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Comments

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The Dismal State of SATCOM Security

mveloso Why would you think otherwise? (51 comments)

Anyone talking on a sat phone is by definition interesting to the government - any government. Why would you think that these would be secure?

yesterday
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Nokia Had a Production-Ready Web Tablet 13 Years Ago

mveloso Welcome to 1995 (240 comments)

General Magic's and Sony's PIC-1000 had a graphical web browser back in 1995. Even back then nobody wanted one.

2 days ago
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How Apple's CarPlay Could Shore Up the Car Stereo Industry

mveloso I recently bought a peripheral that didn't work! (193 comments)

I recently spent $35,000 on a peripheral for my phone, but I forgot to check if the peripheral worked with my phone.

Can someone write a law that says that all peripherals have to work with my phone?

Thank you very much.

Signed, ignorant consumer.

2 days ago
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Stung By File-Encrypting Malware, Researchers Fight Back

mveloso Not really bad (84 comments)

One of the probably reasons they store the key on the box is because it's easier than having it on a remote server. A remote server can be taken out, unreachable, and you have the extra added problem of associating the decryption key with a specific box. That's a pain if the box isn't connected to the public network (i.e. it was infected through another vector).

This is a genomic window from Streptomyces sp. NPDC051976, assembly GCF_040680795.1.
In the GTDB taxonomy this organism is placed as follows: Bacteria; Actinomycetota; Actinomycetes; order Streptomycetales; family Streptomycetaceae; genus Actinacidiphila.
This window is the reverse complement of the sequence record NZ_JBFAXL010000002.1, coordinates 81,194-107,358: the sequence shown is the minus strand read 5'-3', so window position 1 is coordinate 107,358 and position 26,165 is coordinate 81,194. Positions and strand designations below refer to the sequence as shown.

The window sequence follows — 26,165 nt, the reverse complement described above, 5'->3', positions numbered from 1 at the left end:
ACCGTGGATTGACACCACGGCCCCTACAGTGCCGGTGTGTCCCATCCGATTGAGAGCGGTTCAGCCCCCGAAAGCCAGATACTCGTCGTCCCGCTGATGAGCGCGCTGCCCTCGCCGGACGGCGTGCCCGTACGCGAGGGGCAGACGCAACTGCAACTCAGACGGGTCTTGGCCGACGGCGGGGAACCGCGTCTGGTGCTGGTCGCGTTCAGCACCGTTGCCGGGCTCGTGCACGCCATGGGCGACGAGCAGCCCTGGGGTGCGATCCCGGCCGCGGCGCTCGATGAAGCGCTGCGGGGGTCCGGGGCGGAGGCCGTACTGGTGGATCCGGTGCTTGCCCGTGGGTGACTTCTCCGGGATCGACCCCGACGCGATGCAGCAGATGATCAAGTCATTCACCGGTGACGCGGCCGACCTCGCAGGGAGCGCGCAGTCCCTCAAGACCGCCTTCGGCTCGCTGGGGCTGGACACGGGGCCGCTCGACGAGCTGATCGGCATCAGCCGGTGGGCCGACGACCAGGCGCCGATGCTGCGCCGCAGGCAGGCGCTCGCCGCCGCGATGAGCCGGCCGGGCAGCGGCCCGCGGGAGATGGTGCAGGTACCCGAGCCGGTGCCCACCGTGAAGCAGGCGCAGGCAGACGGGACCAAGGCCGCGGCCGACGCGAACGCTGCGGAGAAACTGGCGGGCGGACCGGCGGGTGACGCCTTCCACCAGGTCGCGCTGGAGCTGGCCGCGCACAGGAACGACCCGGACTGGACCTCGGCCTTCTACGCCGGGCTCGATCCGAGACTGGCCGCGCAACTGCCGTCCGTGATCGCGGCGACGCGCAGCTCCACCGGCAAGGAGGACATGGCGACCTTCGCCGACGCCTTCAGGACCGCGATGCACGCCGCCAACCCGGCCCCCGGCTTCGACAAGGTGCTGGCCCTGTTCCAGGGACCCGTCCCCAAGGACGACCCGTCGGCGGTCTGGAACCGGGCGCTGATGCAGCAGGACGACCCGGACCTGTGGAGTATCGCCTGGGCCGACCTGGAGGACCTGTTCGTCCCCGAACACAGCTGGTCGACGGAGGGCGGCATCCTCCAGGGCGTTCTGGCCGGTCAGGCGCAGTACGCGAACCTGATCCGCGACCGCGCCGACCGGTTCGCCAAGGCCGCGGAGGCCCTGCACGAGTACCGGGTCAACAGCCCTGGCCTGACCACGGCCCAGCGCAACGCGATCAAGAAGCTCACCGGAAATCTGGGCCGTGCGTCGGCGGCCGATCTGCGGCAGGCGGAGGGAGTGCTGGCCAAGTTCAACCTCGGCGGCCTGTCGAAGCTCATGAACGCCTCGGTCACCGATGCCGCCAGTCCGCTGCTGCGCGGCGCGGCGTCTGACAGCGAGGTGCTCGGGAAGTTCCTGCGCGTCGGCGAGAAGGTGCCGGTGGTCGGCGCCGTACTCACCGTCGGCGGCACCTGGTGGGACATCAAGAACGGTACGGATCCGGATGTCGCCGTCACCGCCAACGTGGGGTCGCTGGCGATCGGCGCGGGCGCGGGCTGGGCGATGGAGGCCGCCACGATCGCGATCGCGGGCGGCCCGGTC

If the key is local it's easier. You can even mail them a USB stick with the decryption application if you wanted to.

about a week ago
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Navy Debuts New Railgun That Launches Shells at Mach 7

mveloso Aiming and targeting? (630 comments)

With these sort of weapons, how does the navy effectively target something? It's ridiculous to think the Navy would be targeting say, a truck. Would they just stay offshore and throw these at a building or something?

about a week ago
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OpenSSL Bug Allows Attackers To Read Memory In 64k Chunks

mveloso Re:We're all fucked (303 comments)

If you have something else front-ending the SSL for your process on a compromised system, only that SSL process should be vulnerable. However, that still compromises your root cert and key, AFAIK, unless your SSL handler encrypts that stuff in-RAM.

Unfortunately, some people use SSL on tomcat or the app server directly, which means that whole app is vulnerable.

It's too late to mitigate now, but it's something to think about down the road.

about two weeks ago
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OpenSSL Bug Allows Attackers To Read Memory In 64k Chunks

mveloso We're all fucked (303 comments)

Any data kept in RAM on an open-ssl box has probably been compromised. It sounds like that includes private keys, root certs, passwords, etc.

This is why passwords etc should be encrypted in RAM. It's funny, there's a Security Technical Implementation Guides (STIG) on that very item. It always sounded sort of ridiculous, but now I know why it was there.

about two weeks ago
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It's Time To Bring Pseudoscience Into the Science Classroom